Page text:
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Re: Why Binding Scripting in Style Layer Conflates Semantics

From: Shelby Moore <shelby@coolpage.com>
Date: Sat, 26 Nov 2005 11:30:38 -0500 (EST)
Message-ID: <3243.203.168.9.108.1133022638.squirrel@webmail1.pair.com>
To: www-style@w3.org


Thanks for breath of fresh air.  Agree with your summary, except...

Yuh-Ruey Chen wrote:
> (3) He wants all "semantic data" to be in the "markup layer" and not at all
> in the "style layer", and all "style data" to only be in the "style layer".


Correct and remember I made the point that styles embedded in markup are
still in style layer.  Physical location is not the factor in conflation. 
It's the architecture of binding.


> (4) Others point out that what he defines as the "style layer" is not
accurate. From a theoretical standpoint, CSS selectors are unrelated to
style. CSS selectors can add other things beside style, and adding style
does not require CSS selectors. For example, CSS selectors could be used
like XPath, and XPath could be used to add style (if not for performance
issues).


But it is not just that, it is the styles (color, font, display, etc) are
intermixed within the inheritance model.  There is no mapping back to the
semantic layer.  You can't just extract the binding, it is all interwoven.


> (5) Shelby replies that if semantic data is added via CSS, then all UAs
would have to understand CSS selectors, including search engine robots
and other semantic data miners. He also has another reason he is against
this -
> see (8).


Not just understanding it, but it is not a one-to-one mapping back to the
semantic layer.  There is no defined mapping.  It is a heuristic
proposition.  And that is a _key_ point.


> (9) XBL supporters also say that XSLT also has its shortcomings. While
XBL could be misused to add content (XBL adding an advertisement above
an input
> element), XSLT could be misused to distort content (XSLT outputting
nested HTML tables).


Both can do lots of things, but the key is that XSLT can not hide it's
changes from the "markup layer".  You said that in other numbered point,
but I just want to make it clear that it what XSLT can do is irrelevant to
whether semantics are hidden or not, which can not be said for XBL.


> (13) Since UAs would need to understand XAML, he is depending on XAML
and .NET becoming widely accepted and available standards. He also
> acknowledges
> that there must be some way to distribute .NET classes.


Or XUL or anything at "markup layer"... but not XBL in CSS.



> (14) Shelby and others disagree on what semantics "include". An example
is thrown about involving a select-country widget. Some argue that how
this widget is displayed and interacted with has nothing to do with
semantics. Shelby agrees that how its displayed doesn't matter, but how
it is interacted with involves semantics. I believe this is what he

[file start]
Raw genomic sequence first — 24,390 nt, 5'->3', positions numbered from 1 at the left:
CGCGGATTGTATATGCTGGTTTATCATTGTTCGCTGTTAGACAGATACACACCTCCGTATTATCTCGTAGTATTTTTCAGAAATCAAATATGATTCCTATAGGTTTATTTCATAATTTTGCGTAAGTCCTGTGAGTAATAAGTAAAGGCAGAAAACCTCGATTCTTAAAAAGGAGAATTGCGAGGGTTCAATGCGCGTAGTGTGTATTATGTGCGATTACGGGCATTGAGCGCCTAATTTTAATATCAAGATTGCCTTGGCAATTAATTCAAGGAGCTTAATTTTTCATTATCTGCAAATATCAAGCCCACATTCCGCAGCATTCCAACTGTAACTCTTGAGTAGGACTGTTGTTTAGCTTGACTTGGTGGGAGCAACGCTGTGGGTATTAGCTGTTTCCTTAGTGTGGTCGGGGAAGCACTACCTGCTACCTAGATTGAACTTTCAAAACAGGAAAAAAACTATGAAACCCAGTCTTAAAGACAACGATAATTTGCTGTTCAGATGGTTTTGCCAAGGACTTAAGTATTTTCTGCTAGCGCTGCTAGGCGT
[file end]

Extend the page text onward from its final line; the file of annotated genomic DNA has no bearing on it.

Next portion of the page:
means when he
> says "semantic presentation".


IMPORTANT: I am not distinguishing what aspect modifies semantics
(display, interaction, duration, persistance, etc).  It will vary in every
case of a tag.  As TBL wrote, the "abstract content" (the meaning of the
tag) defines it's semantics.  If the presentation changes OR subclasses
that abstract meaning, then semantics have been extended.


> - I find this whole thing really analogous to the pros and cons of
aspect-oriented programming. XAML sounds like very traditional
> object-oriented programming. XBL follows aspect-oriented programming, where
> the XBL document is the aspect, the selector (either CSS selector or the
XBL
> element attribute) is the pointcut, and the document is the program the
aspect is being applied to. So take everything that's been debated about
AOP, and dump it here.


Except that we are not comparing AOP and OO at the same layer.  The AOP in
the style layer is my complaint.  Move the AOP to the markup layer, then
it is fine with me, just an alternative means of wiring OO.  For me,
"many-to-many" event model are essentially AOP, and I use that extensively
in the internal programming of new Cool Page.  I am not against the
paradigm, just the layer conflation.

> - I personally like XBL. I haven't played around with it yet but I've
read the spec. I'm not against AOP and I like the binding flexibility of
XBL. As
> a fan of JavaScript/ECMAScript and Python, both of which are very
flexible languages, this should come as no surprise.


I urge you to consider that the language paradigms you like have little
(nothing?) to do with conflation of layers.  I also find Javascript useful
for certain tasks, as well Perl/PHP and as I said a "many-to-many" event
model for OO interaction.

Thanks again for your open-minded post.


-- 

Kind Regards,
Shelby Moore
http://coolpage.com




-- 

Kind Regards,
Shelby Moore
http://coolpage.com
Received on Saturday, 26 November 2005 16:30:44 GMT

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